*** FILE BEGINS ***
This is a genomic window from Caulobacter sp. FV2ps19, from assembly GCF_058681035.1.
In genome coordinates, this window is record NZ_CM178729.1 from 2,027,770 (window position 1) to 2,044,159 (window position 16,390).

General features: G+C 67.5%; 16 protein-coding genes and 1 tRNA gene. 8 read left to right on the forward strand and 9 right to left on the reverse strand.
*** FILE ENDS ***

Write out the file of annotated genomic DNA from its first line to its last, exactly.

This is a genomic window from Caulobacter sp. FV2ps19, from assembly GCF_058681035.1.
In genome coordinates, this window is record NZ_CM178729.1 from 2,027,770 (window position 1) to 2,044,159 (window position 16,390).

General features: G+C 67.5%; 16 protein-coding genes and 1 tRNA gene. 8 read left to right on the forward strand and 9 right to left on the reverse strand.